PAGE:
REPORT-LONDON-WTM 2006: The UK and the rest of Europe are unprepared to meet the specific demands of Asian tourists, according to a special report launched yesterday at World Travel Market 2006. The number…
REPORT-LONDON-WTM 2006: The UK and the rest of Europe are unprepared to meet the specific demands of Asian tourists, according to a special report launched yesterday at World Travel Market 2006. The number of Asians travelling to Europe is surging, reaching 14 million in 2005.
The WTM Global Trends Report 2006, produced for World Travel Market by Euromonitor International, warns that many European countries need to address gaps in their infrastructure and service provision, if they are to safeguard future tourism revenue from high-spending Chinese and Indian travellers.
Caroline Bremner, Euromonitor International’s Global Travel and Tourism Research Manager explains, “Europe has so far only taken small steps to make sure it can fully cater to the needs of Asian tourists, however, there is a long way to go. There is a particular service gap for Asians looking for more customised or self-determined travel, as by and large the main travel product currently available to Asian tourists in Europe is mass-catered in style”.
Mass-tourism includes such products as multi-country organised coach trips. Yet even here, Euromonitor International believes Europe’s infrastructure is falling short. Caroline Bremner continues, “The issue for organised coach tours is that many European cities have insufficient parking for coaches and limited access to city centres. There is also often a lack of credit card facilities and cash machines outside cities and main tourist areas, which is a particularly important issue for European countries to overcome, as Chinese tourists are restricted in how much cash they can carry abroad and typically, preload payment cards before travelling and rely on these cards while on holiday”.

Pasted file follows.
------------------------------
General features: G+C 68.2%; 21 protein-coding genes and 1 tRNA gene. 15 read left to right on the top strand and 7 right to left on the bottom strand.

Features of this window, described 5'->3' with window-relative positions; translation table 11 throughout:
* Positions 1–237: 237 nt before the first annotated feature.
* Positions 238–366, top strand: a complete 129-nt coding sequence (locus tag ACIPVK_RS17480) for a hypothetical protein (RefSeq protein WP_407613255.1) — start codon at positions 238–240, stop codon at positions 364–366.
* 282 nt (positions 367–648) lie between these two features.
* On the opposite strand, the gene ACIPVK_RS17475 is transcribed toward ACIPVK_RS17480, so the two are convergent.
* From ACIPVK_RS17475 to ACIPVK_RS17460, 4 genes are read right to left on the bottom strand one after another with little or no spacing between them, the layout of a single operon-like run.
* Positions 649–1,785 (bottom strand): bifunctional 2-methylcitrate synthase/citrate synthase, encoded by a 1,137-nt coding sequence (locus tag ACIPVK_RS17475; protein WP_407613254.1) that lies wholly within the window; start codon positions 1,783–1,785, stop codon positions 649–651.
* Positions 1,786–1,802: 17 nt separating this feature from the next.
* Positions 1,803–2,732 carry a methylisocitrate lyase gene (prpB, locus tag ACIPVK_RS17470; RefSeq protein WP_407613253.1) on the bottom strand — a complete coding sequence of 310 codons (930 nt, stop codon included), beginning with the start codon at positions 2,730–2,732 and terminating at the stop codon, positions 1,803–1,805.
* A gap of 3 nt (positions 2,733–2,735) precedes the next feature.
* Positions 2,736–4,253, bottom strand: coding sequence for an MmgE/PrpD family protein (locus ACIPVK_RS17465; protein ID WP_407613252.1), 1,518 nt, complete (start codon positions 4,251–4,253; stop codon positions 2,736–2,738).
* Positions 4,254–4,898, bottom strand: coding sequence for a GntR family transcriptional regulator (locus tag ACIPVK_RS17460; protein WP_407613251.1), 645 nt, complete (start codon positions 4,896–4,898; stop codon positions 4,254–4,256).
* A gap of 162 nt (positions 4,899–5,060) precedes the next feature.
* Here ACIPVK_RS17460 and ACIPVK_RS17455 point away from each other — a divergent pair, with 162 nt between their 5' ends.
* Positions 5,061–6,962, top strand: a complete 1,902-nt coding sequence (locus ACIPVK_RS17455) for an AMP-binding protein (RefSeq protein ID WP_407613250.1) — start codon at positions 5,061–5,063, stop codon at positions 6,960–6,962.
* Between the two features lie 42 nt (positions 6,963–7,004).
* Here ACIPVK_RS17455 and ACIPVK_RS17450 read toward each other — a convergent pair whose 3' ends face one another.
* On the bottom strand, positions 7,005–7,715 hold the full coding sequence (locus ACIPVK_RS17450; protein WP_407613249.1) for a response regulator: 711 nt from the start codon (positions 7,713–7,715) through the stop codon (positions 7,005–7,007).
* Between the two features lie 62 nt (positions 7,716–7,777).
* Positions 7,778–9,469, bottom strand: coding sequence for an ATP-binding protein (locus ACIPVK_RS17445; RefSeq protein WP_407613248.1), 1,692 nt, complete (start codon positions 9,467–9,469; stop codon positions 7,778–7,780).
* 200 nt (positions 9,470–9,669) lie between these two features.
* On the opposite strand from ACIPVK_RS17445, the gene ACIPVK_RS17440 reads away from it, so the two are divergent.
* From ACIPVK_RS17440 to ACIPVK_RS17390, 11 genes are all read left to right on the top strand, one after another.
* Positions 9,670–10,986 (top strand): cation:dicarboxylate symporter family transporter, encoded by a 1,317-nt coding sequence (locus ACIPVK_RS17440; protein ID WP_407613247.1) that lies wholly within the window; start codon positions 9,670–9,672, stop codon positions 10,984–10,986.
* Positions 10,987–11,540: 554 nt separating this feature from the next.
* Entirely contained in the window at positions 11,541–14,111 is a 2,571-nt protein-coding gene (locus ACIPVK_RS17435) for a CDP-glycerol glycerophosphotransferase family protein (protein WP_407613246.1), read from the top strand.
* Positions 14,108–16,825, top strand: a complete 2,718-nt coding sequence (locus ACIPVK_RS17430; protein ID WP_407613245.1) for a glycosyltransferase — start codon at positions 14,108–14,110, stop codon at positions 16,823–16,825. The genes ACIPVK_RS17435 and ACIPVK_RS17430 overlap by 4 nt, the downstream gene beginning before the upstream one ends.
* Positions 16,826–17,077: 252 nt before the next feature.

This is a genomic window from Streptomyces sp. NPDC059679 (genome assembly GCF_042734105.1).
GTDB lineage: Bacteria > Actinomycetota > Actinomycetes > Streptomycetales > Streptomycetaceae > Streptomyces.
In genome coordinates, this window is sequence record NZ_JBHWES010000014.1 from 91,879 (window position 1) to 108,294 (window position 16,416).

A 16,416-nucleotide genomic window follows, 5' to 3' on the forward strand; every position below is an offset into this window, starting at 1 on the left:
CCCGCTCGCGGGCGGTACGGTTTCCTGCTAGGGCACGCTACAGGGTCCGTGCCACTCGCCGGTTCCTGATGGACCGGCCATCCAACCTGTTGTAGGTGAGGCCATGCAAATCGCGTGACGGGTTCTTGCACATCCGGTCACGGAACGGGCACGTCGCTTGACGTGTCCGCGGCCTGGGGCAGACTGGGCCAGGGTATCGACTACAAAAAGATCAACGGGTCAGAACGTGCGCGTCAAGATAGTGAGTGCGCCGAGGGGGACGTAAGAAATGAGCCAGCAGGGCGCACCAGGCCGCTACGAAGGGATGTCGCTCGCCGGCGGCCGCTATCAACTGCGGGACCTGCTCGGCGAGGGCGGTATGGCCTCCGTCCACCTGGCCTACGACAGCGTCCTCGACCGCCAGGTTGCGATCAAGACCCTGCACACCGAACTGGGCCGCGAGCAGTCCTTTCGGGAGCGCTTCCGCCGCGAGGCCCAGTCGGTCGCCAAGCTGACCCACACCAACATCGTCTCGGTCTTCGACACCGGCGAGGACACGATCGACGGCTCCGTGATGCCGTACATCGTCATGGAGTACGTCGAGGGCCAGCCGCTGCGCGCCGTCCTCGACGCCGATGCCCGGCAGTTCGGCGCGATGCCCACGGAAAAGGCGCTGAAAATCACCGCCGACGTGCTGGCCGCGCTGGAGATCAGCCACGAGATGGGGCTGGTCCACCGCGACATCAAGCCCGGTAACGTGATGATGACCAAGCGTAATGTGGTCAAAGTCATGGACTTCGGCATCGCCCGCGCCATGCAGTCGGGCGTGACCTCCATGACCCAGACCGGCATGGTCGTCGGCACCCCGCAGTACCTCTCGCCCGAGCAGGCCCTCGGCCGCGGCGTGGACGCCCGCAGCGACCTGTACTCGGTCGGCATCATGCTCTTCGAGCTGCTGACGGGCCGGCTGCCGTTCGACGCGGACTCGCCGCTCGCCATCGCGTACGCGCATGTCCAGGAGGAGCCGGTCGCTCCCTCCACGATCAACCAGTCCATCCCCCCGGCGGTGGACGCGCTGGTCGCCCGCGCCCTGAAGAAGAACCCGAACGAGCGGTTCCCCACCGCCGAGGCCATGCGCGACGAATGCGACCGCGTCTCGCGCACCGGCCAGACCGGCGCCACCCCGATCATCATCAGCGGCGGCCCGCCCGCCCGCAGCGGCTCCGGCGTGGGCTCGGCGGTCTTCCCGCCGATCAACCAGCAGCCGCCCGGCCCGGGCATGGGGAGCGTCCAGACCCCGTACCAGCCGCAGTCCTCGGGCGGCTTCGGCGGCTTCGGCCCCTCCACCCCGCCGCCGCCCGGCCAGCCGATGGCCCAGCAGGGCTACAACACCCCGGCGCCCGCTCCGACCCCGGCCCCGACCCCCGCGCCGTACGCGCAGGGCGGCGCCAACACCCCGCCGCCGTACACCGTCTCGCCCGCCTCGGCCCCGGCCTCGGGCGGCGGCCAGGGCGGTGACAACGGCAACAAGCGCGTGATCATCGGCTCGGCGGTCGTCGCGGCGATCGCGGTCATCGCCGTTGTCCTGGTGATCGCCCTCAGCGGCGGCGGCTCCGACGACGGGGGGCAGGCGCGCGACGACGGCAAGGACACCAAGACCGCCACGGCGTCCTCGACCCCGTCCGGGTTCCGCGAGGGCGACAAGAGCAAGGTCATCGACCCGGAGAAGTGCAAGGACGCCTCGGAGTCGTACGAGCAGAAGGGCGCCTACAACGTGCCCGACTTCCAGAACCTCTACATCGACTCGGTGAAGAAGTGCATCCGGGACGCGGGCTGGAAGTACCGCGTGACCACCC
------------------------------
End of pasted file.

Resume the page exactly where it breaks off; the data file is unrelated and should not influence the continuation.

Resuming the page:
UK lacks sufficient accommodation for Chinese tourists
The WTM Global Trends Report 2006 outlines the differing needs of Chinese versus Indian tourists, which European countries need to address.
Typically, Chinese tourists undertake a ten-day tour of Europe, involving multiple destinations, and prefer to curb spending on accommodation to focus on shopping, as they enjoy buying international brands.
Euromonitor International warns that currently, countries such as the UK have a shortage of low-to-mid priced accommodation; a situation which needs to be addressed, if the UK is to ensure that revenue opportunities from Chinese tourists are optimized, as this is their preferred accommodation price platform.
Marketing efforts help make France top destination for Chinese
In 2005, France was the most popular European country for Chinese tourists, with 472,000 Chinese visitors, while Germany came in second place, followed by Austria and Switzerland. France has been very proactive in attracting Chinese visitors, organising a ‘Year of France in China’, which entailed running more than a hundred events across China to promote France from October 2004 to July 2005. According to Maison de la France, Chinese tourists spend on average US$3,800 while in France.
However, many other European national tourist boards are only just beginning to cater to the Chinese market, in spite of the fact that by 2010 it is predicted that number of Chinese outbound tourists will have grown by 190% to 110 million and will generate US$94 million world-wide.
The WTM Global Trends Report 2006 also highlights that language is a key component which continues to undermine Europe’s tourism product offer. The VisitBritain website, for example, is only half-translated for Chinese users and, therefore, falls short of complete functionality, while, in spite of the fact that 2006 is the “Year of China” in London, there has been an evident shortfall of Mandarin speaking guides, as well as translations, at tourist attractions.
Caroline Bremner concludes: “How well Europe will fair in harnessing the boom in Asian tourism depends on how effectively and how quickly European countries meet the specific needs of Asian tourists. It is critical that national tourist offices and governments review their current product offer, filling in the current gaps in terms of specific transportation, accommodation and payment needs. European countries also need to assess their service provision, with the aim of offering all tourism services in a range of Asian languages, from tourist guides to menus, as standard. However, if Europe’s service offer remains stagnant and untargeted, the region runs the risk of some Asian tourists voting with their feet and taking their high-spending to destinations which make a more concerted and apparent effort to accommodate their needs.”
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